PlayStation Portal Is Light on Features, but Cheaper Than We Thought
Sony is back in the handheld business.
The likes of the Nintendo Switch and Steam Deck have ushered in a new golden age of handheld gaming that people playing the original Game Boy could only have dreamed of. Not wanting to miss out on the trend, Sony revealed its latest handheld — Project Q — earlier this year. Now officially called PlayStation Portal, the handheld looks to give players portable access to their PS5 titles.
There are some major caveats to the Portal, but a surprisingly consumer friendly price point. Here’s what we know about PlayStation Portal.
What is PlayStation Portal?
Originally revealed as Project Q, Portal is Sony’s answer to the success of handheld gaming hardware like the Nintendo Switch and Steam Deck. This is by no means Sony’s first foray into handhelds, as the company previously made the PlayStation Portable and PlayStation Vita which earned cult followings for their compact design and amazing catalog of indie titles. But the Portal is a little different than the PSP or Vita, and still not quite a Switch or Steam Deck.
That’s because the Portal isn’t actually a portable console in itself. To play PlayStation games on your Portal, you need to already own a PlayStation 5, as the Portal uses Remote Play to stream games to the handheld rather than play them natively. This means that the handheld will have to contend with latency issues based on the strength of your Wi-Fi signal. It also means that the Portal isn’t quite the travel-friendly gaming machine that the Switch and Steam Deck are, as you can’t play games on the device without a Wi-Fi connection — no God of Wår on the plane for you.
The design of the Portal is a distinctly PlayStation take on the modern gaming handheld, with a sleek 8-inch LCD screen with 1080p resolution at 60 fps and controllers on either side of the screen. The controllers look like they split a DualSense down the middle and threw a screen in between the halves, which is almost exactly what they did as the Portal’s controls have all the functionality of the DualSense including adaptive triggers.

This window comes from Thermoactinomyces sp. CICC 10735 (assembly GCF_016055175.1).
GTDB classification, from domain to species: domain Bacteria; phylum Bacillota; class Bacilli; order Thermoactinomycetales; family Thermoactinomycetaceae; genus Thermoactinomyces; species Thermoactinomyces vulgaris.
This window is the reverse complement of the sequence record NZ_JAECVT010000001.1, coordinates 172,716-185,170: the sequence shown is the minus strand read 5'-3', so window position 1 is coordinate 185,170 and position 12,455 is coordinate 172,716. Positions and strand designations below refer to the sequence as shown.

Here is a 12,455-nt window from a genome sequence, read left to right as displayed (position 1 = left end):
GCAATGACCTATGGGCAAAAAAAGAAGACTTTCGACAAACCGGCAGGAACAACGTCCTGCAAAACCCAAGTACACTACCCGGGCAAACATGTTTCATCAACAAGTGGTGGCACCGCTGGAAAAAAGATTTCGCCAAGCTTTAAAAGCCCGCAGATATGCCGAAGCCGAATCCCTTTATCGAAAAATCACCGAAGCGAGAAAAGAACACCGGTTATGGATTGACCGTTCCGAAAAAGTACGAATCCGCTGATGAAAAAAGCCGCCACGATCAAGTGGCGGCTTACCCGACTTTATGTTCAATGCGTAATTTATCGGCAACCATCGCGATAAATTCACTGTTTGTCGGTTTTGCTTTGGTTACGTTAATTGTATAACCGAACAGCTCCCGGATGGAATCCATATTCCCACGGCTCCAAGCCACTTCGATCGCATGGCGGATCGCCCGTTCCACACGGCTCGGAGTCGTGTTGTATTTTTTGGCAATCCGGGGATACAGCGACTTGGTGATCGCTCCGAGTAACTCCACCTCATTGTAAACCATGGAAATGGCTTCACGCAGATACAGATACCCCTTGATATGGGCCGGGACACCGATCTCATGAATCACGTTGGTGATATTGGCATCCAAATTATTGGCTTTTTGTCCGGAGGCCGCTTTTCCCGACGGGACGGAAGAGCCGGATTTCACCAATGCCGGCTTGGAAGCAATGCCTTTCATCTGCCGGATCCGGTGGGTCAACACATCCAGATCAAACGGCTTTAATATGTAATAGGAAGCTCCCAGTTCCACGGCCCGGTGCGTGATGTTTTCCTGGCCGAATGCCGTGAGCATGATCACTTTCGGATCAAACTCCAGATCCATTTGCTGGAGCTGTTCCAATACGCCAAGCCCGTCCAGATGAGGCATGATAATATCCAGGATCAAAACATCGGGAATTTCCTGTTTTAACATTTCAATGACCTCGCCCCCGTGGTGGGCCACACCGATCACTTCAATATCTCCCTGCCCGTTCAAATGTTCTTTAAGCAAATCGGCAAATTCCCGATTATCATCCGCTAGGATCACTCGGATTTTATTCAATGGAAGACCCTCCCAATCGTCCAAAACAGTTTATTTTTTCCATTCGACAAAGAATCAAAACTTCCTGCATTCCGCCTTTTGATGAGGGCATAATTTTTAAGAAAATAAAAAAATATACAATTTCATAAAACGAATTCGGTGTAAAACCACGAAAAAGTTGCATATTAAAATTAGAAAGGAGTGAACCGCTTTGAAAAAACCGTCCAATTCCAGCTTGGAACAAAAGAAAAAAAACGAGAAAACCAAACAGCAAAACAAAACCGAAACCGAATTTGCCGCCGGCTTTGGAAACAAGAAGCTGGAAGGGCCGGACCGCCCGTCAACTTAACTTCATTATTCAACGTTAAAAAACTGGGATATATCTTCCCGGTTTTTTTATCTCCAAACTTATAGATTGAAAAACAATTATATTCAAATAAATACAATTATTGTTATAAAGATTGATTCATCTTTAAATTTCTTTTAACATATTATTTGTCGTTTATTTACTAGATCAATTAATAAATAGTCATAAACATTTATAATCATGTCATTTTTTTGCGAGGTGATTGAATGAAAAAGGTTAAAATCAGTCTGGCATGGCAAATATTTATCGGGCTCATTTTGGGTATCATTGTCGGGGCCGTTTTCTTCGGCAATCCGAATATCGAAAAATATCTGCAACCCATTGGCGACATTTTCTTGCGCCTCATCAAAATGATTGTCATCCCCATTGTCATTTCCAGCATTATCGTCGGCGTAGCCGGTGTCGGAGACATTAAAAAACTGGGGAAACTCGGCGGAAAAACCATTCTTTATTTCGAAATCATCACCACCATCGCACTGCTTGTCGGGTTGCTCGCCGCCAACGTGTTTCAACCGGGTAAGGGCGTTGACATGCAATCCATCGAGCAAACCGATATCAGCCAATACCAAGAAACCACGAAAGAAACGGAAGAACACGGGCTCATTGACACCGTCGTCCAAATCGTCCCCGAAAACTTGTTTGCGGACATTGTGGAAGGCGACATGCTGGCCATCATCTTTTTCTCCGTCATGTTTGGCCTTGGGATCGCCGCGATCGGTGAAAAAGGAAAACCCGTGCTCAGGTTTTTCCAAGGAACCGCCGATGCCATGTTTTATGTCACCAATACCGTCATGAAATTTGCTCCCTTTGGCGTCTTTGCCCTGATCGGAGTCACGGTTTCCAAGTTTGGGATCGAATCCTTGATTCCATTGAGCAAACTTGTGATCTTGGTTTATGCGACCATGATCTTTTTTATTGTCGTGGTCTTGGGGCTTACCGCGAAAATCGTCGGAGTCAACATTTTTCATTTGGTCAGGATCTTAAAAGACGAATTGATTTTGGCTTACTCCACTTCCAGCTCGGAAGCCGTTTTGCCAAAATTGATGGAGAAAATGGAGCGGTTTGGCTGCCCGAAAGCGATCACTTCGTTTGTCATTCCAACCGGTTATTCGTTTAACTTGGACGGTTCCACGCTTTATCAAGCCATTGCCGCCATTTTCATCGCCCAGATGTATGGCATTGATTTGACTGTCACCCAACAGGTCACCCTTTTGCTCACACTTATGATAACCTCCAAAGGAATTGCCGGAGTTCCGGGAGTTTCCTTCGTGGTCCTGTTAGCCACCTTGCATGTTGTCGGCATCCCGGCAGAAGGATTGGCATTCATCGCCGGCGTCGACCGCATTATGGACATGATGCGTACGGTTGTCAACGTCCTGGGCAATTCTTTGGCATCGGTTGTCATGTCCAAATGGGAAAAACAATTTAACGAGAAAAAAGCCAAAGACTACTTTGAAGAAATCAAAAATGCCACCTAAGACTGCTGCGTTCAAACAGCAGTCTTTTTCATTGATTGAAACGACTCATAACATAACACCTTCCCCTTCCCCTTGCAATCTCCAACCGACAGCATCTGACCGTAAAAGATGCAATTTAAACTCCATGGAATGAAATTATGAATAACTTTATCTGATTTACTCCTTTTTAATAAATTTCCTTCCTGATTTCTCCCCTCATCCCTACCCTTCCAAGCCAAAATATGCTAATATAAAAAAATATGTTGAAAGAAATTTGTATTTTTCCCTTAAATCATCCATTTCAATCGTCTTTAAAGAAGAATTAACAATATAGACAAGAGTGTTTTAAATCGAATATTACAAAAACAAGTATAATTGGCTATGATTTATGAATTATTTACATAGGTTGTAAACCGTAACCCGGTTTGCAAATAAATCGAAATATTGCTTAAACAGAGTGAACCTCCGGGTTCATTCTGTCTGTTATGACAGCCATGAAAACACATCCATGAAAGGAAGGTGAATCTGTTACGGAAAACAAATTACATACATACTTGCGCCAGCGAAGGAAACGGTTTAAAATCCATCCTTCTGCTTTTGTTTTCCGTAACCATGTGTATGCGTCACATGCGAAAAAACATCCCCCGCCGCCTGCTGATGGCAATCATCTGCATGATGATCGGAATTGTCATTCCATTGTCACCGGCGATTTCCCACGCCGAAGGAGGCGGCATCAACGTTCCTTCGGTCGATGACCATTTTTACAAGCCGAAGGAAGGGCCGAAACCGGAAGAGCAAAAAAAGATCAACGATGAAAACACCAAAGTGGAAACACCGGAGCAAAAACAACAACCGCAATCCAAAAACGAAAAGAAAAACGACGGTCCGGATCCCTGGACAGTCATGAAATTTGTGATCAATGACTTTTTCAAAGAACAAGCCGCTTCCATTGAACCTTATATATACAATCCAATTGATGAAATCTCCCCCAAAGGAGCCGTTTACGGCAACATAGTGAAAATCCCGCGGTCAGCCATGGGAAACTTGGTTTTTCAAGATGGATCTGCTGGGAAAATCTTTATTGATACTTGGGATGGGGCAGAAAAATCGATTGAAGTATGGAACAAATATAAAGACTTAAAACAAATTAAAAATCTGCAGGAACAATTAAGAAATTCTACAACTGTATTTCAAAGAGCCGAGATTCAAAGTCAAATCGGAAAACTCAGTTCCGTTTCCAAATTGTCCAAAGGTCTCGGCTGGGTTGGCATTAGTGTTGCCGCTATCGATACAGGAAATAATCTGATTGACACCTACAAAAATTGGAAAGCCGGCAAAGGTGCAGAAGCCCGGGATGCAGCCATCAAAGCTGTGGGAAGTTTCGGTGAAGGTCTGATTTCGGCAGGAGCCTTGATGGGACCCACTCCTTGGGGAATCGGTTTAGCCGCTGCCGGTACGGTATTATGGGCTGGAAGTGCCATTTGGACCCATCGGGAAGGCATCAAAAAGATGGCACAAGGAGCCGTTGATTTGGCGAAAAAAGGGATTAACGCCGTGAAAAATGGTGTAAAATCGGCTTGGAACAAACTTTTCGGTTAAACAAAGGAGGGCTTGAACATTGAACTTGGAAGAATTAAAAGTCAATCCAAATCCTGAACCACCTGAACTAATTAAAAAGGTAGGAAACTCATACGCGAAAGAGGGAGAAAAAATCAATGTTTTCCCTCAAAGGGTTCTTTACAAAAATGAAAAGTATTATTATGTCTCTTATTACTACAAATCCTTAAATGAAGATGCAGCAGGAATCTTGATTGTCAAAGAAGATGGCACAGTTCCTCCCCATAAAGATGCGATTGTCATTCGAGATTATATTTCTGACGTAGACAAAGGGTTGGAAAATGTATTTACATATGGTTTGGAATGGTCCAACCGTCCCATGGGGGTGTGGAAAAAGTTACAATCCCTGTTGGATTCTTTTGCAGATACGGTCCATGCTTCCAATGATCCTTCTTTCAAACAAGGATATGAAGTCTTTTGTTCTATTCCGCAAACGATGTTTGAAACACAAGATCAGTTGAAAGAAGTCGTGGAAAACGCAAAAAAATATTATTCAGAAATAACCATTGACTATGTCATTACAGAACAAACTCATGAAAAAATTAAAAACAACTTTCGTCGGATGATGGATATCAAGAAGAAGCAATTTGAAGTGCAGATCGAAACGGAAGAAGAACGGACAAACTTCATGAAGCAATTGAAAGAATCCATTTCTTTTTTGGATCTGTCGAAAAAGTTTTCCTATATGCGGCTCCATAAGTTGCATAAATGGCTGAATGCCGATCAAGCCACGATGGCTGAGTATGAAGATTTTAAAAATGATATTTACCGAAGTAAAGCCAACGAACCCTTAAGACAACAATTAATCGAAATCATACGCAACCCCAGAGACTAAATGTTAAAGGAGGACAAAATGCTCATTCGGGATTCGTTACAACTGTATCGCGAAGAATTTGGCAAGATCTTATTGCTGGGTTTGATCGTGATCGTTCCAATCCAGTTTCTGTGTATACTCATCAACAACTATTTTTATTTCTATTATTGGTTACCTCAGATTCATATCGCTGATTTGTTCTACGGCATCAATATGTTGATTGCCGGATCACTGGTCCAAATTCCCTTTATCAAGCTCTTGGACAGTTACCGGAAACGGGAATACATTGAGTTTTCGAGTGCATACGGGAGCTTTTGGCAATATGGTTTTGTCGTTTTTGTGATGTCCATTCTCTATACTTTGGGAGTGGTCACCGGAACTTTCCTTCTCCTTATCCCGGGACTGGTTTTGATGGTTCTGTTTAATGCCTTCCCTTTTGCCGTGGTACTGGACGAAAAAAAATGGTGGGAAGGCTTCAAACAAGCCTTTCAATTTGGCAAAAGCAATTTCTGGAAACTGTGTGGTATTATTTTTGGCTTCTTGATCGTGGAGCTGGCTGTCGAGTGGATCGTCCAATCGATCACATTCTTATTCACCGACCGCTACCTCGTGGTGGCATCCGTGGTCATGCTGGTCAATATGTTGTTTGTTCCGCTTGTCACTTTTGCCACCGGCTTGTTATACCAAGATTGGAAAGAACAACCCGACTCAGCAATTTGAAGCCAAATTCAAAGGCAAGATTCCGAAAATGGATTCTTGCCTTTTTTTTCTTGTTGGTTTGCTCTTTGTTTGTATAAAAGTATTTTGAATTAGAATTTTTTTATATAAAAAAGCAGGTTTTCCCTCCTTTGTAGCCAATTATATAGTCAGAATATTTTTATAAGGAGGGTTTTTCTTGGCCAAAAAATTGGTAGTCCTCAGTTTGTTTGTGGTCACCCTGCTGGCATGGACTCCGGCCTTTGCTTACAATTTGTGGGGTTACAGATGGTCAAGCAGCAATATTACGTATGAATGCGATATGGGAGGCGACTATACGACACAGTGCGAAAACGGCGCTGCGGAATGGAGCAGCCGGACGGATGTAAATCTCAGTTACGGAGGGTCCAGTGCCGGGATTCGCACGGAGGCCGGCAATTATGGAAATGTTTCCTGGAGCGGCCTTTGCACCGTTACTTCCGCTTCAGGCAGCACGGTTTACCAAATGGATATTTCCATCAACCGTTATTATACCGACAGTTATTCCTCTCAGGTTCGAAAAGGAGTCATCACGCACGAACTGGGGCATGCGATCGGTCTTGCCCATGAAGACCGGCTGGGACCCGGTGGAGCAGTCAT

Connectivity on the Portal is pretty standard. It has a USB-C port for charging, though the 3.5mm audio jack comes as something of a surprise. Though the inclusion is probably to make up for the lack of bluetooth on the Portal, which is a shocking choice but not one that is out of the ordinary. Nintendo didn’t implement Bluetooth on the Switch until four years after the console’s release. Instead, Portal will focus on PlayStation Link, the company’s new wireless audio technology.
PlayStation Portal Release Window
We still don’t have an official release date for PlayStation Portal, but a PlayStation Blog post on August 23 revealed the handheld is scheduled to launch “later this year.”
Sony’s major fall release is Insomniac’s Spider-Man 2 on October 20, and we wouldn’t be surprised to see the portal launch right around that time. That said, Portal could launch in November, right around the holiday giving rush. Demo units are in the wild, so we suspect the launch isn’t too far off.
PlayStation Portal Price
The August 23 blog post also revealed the price of PlayStation Portal — 199.99 USD | 219.99 EURO | 199.99 GBP | 29,980 YEN. That’s a surprisingly great price point for the handheld, and comes as something as a shock considering how Sony has a tendency to charge a premium price for its hardware, such as PSVR2.
As a secondary device that works in tandem with the PS5, the $199.99 price point doesn’t feel too out of reach, and it comes in at the same price as the Switch Lite. This will hopefully give the device a fighting chance.
PlayStation Portal Battery Life
One of the most important features for handheld gaming devices in this power-hungry generation is battery life. It’s one of the biggest things that still holds back the Steam Deck, as playing the most recent AAA titles looks great but only lasts a couple hours due to the high-power consumption required.
Sony has yet to give any details about the battery specifications of the PlayStation Portal, or how long the battery can be expected to last under heavy loads. According to a hands-on preview from IGN, Sony has yet to finalize the battery in the Portal which is why it has kept quiet on details. While streaming takes less energy than running games natively, the DualSense capabilities of the Portal’s controller could be a big energy drain.